The Red-crowned Toadlet is a striking-looking species, with a preference for sandstone soils. Image by Garry Daly ©. 
Then there are species of frog that mostly breed in dams or bodies of still water such as coastal wetlands. They include the Green Tree Frog, Green and Golden Bell Frog, Bleating Tree Frog, Jervis Bay Tree Frog, Tyler's Tree Frog, Verreaux's Tree Frog, Brown-striped Frog, Smooth Toadlet and Tyler's Toadlet. The Green Tree Frog is now rare in the area and is probably locally extinct from Bulli to Stanwell Park but still persists on the coastal plain around Toolijooa, especially where large old Swamp Oaks persist near areas that become flooded after heavy summer rain. Similarly the Green and Golden Bell Frog is now rare in the area because of chytrid fungus and because many coastal wetlands have been drained and filled. I suggest that in places like Port Kembla the copper from the old smelter ameliorated chytrid and as this leaches from the environment the population of Bell Frogs are exposed to lethal levels of chytrid.


Green Tree Frog is one of the local frog species that breed in still water. Image by Garry Daly ©. 
Creating or recreating a large shallow expanse of water is an asset for frogs. In one area (Tapitallee, just outside the scope of this study area) we convinced new landowners on rural properties to fill in drainage channels that were dug to drain ephemeral wetlands. This sort of action is rare but if landowners and councils are educated on the benefits of having temporary ponds then the rush to fill may be curbed.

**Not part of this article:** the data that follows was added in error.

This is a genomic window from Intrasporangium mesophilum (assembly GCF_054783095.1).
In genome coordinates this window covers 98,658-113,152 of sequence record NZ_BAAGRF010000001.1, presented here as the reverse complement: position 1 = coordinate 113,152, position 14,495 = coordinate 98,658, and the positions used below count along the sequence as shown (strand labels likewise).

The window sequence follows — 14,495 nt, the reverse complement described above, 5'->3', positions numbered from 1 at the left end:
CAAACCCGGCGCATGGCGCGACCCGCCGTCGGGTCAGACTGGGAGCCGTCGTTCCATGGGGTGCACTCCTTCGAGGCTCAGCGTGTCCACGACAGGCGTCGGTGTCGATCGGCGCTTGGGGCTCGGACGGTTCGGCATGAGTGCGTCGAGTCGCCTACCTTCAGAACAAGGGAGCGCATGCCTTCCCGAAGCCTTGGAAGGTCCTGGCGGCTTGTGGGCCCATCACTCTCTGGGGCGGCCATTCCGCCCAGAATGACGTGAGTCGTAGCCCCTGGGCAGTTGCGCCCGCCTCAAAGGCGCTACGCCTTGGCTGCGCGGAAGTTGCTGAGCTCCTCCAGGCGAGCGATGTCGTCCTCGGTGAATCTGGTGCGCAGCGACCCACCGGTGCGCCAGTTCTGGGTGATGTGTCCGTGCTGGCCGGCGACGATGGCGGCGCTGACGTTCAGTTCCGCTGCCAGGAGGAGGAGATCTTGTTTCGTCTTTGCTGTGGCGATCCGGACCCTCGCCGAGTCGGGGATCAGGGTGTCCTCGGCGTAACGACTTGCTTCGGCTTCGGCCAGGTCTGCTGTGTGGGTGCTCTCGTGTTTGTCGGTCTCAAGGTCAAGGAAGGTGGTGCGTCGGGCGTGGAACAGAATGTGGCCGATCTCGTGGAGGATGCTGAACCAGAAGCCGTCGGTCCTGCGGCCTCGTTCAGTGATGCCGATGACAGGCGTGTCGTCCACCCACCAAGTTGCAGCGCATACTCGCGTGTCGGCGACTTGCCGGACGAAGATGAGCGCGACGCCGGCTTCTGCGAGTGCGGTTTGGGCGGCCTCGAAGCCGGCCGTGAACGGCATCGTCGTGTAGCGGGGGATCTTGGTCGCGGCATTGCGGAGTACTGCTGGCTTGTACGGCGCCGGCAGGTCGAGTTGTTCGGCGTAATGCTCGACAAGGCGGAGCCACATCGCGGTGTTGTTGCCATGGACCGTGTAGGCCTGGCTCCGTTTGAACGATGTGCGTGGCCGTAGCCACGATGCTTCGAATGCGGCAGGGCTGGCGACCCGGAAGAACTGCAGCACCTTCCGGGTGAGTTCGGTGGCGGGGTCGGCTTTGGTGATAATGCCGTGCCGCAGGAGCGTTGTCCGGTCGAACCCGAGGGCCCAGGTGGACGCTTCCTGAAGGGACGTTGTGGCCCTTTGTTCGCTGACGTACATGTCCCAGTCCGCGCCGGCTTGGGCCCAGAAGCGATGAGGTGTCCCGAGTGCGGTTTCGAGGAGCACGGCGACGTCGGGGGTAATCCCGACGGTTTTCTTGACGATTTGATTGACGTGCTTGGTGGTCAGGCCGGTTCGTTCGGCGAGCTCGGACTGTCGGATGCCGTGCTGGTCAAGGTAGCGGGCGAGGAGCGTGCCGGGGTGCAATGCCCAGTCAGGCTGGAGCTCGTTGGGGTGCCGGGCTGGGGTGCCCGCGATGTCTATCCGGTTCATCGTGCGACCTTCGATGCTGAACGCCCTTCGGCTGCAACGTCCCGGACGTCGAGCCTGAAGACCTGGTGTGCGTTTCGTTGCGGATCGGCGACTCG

Creating dams is generally a good action for frogs but a word of warning. Bibron's Toadlet has been severely impacted by clearing the bush and creating dams. This species (like its cousin the Red-crowned Toadlet) breeds in the upper laterals of small creeks. The males make tunnels in the moss or under the leaves in places where water seeps through the mulch. They call from these concealed locations and if lucky get a mate. The males stay with the eggs until they hatch, which is usually in late summer or autumn when rain floods the site. The taddies swim into small pools where they complete their aquatic life. Constructing a dam over the headwaters of a gully can compromise the specific breeding requirements of this frog as the large area of seeping water is replaced with a body of open water that is not suitable for this species.


Frogs can be found in surprising places. These Bleating Tree Frogs are clustered in a piece of pipe. Image by Garry Daly ©.

Useful plants to attract frogs

Common name
Scientific name
Species
Use
Water Plantain
Alisma plantago-aquatica
Dwarf Tree Frog, Baby Peron’s Tree Frog
Perch
Swamp Lilly
Crinum pedunculatum
Baby Peron’s Tree Frog
Refuge
Gymea Lilly
Doryanthes excelsa
Peron’s Tree Frog
Refuge
Tall Spike-rush
Eleocharis sphacelata
Green and Golden Bell Frog, Dwarf Tree Frog, Jervis Bay Tree Frog
Refuge
Red-fruit Saw-sedge
Gahnia sieberana
Dwarf Tree Frog
Refuge
Spiny-headed Matt-rush
Lomandra longifolia
Dwarf Tree Frog
Refuge in winter
Frogsmouth
Philydrum lanuginosum
Baby Peron’s Tree Frog, Bleating Tree Frog
Refuge
Cumbungi (Bullrush)
Typha spp.
Green and Golden Bell Frog
Refuge


Stuttering Frog, a locally extinct species that is now being supported by reintroduction projects. Image by Garry Daly ©.

Text by Garry Daly.